You will find that it will help you become much more familiar, and comfortable, with the pistol, and lead to better shooting.

Flickr Commons Image via ARTS Fox1Fire

Anyone who begins to learn how to handle a handgun will quickly find that there
are a multitude of issues to be tackled. Learning how to shoot well takes lots of practice
and involves mastering many things such as stance, body discipline, breathing, and
concentration. It takes repetition and good technique to create the muscle memory which
allows you to make good shots repeatedly.
One of the more important issues is mastering the trigger. There are several
different types of trigger systems used in handguns and, though a comprehensive review
of all of them is beyond the scope of this article, it is important that the handgun
enthusiast have a basic appreciation of the main advantages and disadvantages each
system offers.
Trigger systems for semi-auto handguns can be broadly grouped into four basic
categories; Single Action (SA), Double Action (DA), Double/Single action (DA/SA), and
Striker-fired. Double Action and Single Action are terms originally used to describe the
different types of triggers in Revolvers and were later applied to the semi-auto pistol.
Single Action –
Single action pistols usually have an exposed hammer which needs to be cocked
before it can be fired. This is accomplished either manually pulling the hammer back into
the cocked position, or chambering a round by racking the slide, which will also pull the
hammer back. Squeezing the trigger then releases the cocked hammer to fire the round,
which causes the gun to cycle and chamber the next round, ready, once again, to fire. The
trigger pull on SA guns is usually fairly short and crisp.
The M1911, (the sidearm that officers carried into WWII), is the original example
of the SA trigger in a semi-auto. It has an exposed hammer and an external safety. It is
designed to be carried with a round in the chamber and the safety on, often referred to as
“cocked and locked”. Firing the weapon requires the operator to release the safety before
pulling the trigger. Once the hammer is cocked it basically cannot be safely de-cocked
except by firing the rounds until the magazine is empty.
The 1911 design is considered by many to be a classic, having stood the test of
time. After all, this was the choice of the military for the better part of the 20 th century.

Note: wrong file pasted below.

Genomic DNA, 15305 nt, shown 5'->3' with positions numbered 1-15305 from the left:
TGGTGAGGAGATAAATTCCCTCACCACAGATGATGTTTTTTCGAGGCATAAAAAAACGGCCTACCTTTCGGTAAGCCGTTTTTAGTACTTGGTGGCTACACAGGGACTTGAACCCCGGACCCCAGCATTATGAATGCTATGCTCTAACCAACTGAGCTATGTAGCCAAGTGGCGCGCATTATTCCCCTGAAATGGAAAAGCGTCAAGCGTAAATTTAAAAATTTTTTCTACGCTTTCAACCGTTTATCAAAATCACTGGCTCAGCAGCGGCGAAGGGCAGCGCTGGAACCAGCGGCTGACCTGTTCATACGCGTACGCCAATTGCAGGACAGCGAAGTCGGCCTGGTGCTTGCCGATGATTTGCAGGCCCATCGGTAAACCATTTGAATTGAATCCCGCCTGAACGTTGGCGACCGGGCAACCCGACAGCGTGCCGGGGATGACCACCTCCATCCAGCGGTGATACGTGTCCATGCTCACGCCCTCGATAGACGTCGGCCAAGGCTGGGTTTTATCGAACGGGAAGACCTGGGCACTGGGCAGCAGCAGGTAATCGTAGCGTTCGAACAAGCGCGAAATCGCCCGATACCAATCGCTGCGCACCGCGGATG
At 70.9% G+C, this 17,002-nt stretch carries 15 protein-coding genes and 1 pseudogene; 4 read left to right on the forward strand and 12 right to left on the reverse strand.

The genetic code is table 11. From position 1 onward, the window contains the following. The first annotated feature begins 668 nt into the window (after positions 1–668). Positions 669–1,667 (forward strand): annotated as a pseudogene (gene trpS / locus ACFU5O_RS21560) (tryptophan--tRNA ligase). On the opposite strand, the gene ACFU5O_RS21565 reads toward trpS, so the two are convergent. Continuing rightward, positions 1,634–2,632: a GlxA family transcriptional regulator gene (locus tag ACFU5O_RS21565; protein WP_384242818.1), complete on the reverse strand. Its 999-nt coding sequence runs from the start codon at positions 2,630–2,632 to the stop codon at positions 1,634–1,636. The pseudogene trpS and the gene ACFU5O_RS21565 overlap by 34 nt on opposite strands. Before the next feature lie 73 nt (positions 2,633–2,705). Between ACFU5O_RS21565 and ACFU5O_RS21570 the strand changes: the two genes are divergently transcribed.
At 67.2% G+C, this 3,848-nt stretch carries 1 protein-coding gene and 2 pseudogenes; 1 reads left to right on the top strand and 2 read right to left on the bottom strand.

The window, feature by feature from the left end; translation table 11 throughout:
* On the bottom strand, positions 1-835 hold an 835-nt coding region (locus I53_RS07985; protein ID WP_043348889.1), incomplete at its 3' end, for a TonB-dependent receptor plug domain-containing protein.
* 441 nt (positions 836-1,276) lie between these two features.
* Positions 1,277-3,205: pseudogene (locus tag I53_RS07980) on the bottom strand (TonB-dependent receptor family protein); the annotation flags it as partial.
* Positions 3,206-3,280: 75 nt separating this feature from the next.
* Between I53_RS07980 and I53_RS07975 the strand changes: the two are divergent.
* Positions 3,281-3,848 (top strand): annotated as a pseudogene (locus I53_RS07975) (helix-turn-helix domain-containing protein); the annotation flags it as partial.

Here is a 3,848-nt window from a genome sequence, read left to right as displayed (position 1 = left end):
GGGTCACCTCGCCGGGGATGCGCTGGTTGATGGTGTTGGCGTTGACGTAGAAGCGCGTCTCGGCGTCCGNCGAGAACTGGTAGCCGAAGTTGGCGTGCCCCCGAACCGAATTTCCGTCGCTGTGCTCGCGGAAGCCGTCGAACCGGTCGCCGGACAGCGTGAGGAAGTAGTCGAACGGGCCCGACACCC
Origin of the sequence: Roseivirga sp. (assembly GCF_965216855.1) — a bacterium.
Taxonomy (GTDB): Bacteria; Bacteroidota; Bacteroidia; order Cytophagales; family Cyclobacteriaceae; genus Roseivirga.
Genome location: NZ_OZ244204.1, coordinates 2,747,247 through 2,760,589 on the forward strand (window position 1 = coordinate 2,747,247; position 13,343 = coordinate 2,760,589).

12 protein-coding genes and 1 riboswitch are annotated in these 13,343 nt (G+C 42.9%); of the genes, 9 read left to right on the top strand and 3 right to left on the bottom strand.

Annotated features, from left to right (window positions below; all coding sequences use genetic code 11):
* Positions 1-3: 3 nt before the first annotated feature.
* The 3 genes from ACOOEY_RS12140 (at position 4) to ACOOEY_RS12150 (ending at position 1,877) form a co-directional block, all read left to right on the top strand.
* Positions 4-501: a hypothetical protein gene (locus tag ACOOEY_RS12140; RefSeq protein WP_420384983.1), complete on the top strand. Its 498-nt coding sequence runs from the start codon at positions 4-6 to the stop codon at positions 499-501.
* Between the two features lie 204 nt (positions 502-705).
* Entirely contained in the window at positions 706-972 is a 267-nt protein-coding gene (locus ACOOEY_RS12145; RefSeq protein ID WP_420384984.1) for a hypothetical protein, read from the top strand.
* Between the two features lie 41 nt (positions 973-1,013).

But those who choose to carry this type of gun must train to it. You must learn to draw
the weapon, release the safety and fire the gun, performing the sequence flawlessly, and
then returning the safety to the on position. You must also become comfortable with the
idea of carrying a loaded weapon with the hammer cocked.
Double Action -
Double-Action (DA) triggers basically work, as the name suggests, in two phases.
These guns begin the firing sequence with the trigger in the neutral position. In the first

phase as the trigger is pulled back the hammer is cocked and then, in the second phase, as
the trigger continues to be pulled the hammer is released, firing the round. The DA
trigger is usually a long pull, heavier than SA, and has a long reset position. Every shot
fired requires the same long pull. As a rule, they do not have an external safety, (though
they often have an internal one), so that, unlike the 1911, the weapon can simply be un-
holstered and fired. They rely on the fact that the trigger pull is long and heavy to make a
negligent discharge unlikely.
Double Action/Single Action -
A Double-Action/Single- Action (DA/SA) is a kind of hybrid. These guns have
triggers that function as a DA trigger on the first round. As the slide cycles the ensuing
round, the hammer is cocked, and the trigger now functions in SA mode. Every round
after that continues to be SA. These guns have a de-cocker lever, usually either on the
side of the slide or the side of the frame. This allows the hammer to be de-cocked, even
when there is a round in the chamber. In this manner the gun can be carried loaded, but
with the hammer down and the added safety of a DA trigger, making negligent
discharges less likely.
The main criticism of DA/SA triggers is that the operator has to get used to two
different pulls; the initial heavier DA pull, and the subsequent lighter SA.
Striker-Fired -
Striker-fired guns do away with the hammer. Instead they have an internal
“striker” pin which fires the round. Many gun manufacturers use this system (or some